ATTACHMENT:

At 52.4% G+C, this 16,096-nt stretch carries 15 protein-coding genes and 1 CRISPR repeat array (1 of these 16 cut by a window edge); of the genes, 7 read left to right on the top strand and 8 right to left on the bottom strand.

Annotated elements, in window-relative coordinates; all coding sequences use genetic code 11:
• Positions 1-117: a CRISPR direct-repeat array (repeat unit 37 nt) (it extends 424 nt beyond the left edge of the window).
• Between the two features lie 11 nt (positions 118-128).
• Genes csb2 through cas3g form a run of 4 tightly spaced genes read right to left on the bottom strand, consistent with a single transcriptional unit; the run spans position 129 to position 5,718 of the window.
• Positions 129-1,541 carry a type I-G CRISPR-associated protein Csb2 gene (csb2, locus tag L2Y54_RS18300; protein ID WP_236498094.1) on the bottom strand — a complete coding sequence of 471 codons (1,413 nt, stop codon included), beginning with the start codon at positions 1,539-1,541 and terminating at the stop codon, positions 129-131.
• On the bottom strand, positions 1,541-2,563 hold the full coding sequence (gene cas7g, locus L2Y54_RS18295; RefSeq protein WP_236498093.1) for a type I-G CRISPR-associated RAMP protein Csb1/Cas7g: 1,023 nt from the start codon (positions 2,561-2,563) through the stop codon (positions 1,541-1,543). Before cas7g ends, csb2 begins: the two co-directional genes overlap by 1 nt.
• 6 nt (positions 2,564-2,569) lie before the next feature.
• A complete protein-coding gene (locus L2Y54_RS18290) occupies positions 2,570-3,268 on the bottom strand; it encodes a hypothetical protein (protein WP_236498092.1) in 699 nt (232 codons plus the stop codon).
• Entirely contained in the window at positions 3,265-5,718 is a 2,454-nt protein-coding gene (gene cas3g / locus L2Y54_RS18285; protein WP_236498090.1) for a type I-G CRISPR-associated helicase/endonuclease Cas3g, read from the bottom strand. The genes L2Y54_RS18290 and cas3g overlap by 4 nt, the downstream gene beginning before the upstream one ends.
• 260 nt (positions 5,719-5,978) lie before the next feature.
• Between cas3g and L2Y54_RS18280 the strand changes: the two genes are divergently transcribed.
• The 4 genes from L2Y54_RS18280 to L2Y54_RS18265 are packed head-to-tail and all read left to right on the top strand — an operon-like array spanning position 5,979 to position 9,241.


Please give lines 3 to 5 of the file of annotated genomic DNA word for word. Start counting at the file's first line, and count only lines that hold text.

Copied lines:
• Positions 1-117: a CRISPR direct-repeat array (repeat unit 37 nt) (it extends 424 nt beyond the left edge of the window).
• Between the two features lie 11 nt (positions 118-128).
• Genes csb2 through cas3g form a run of 4 tightly spaced genes read right to left on the bottom strand, consistent with a single transcriptional unit; the run spans position 129 to position 5,718 of the window.